This theory was especially palatable back in the days when scholars thought the gospels were written in the second or third centuries. However, we now know that they were written in the first century, when there was a community for whom the crucifixion and the events over the next few days were personal memories. It doesn’t seem very likely that they would tolerate such a brash embellishment of events. The disciples must have been traumatized by the crucifixion, so it is much more reasonable to assume that they at least believed that these events occurred.
It is also likely, if the resurrection accounts were theological fiction, that there would have been an effort to harmonize them, to get the details straight. In a murder mystery novel, all the clues come together at the end to form one possible solution. Fiction is neat and tidy, but reality is messy. The truthful accounts of honest witnesses are sometimes very hard to harmonize. The resurrection accounts aren’t neat and tidy. They leave us wondering, for example, if the Ascension took place in Galilee, as Matthew appears to imply, or in Judea, as Luke and Acts seem to say. If we put them all together, it is more like a scrapbook of assorted memories than a fictional narrative.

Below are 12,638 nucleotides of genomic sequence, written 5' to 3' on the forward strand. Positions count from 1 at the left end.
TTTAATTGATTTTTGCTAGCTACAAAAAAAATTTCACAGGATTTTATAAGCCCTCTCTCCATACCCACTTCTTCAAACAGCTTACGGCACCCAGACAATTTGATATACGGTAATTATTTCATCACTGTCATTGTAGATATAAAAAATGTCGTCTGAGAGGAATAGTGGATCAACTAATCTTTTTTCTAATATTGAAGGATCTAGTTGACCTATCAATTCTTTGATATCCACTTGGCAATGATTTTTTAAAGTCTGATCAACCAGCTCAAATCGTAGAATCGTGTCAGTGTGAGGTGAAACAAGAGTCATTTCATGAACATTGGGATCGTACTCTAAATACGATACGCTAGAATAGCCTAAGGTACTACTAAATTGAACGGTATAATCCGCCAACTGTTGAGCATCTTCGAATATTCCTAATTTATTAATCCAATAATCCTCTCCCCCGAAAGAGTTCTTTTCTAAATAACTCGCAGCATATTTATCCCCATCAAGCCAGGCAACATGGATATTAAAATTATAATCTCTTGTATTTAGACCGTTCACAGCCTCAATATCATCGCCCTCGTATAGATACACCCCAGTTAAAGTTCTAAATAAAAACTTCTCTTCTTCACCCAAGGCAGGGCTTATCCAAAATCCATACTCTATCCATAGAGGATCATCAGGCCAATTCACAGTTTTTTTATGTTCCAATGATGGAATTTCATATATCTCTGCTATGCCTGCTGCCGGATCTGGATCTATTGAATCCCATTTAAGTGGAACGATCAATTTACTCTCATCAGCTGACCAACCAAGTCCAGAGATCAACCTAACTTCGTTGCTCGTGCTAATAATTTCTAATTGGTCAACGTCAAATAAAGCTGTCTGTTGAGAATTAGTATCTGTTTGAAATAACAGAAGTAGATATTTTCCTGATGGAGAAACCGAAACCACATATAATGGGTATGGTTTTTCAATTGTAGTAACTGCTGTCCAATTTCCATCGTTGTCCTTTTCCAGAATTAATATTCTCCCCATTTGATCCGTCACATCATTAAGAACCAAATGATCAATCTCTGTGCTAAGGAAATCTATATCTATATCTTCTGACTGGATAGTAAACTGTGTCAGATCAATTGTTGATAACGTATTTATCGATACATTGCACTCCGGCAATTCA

The resurrection accounts were written during a time when there were witnesses who would object to a preposterous embellishment of events, and they do not have the character of fiction. Whatever the resurrection accounts are, they are not theological fiction.
Theory 2: The resurrection accounts are bereavement visions
This theory asserts that they really did occur exactly as the gospel writers describe them, but the accounts are only subjectively true. We know that when a person dies, especially under traumatic circumstances, that it is common for the survivors to experience the presence of the dead person in the days and weeks that immediately follow the death. This can take the form of dreams, visions, or auditory hallucinations. So perhaps these resurrection accounts are products of the disciples’ grief.
I was traumatized by a tragic death several years ago, so I am personally familiar with the phenomena that bereaved people experience. I can speak out of personal experience. Right off the bat I can see very significant differences between bereavement visions and the resurrection accounts. I was the only person who saw my bereavement visions, and I was very much aware at the time that they weren’t part of the reality I live in. I saw them out of the corner of my eye, in a flash, in a dream, or in the foggy moments while awakening from sleep. The vision went away as soon as I looked at it directly or became fully awake. The visions were momentary and fleeting, but they were comforting and helped me make peace with what I had witnessed. From what I have read, my experience was normal and typical for a person who had witnessed a tragic death.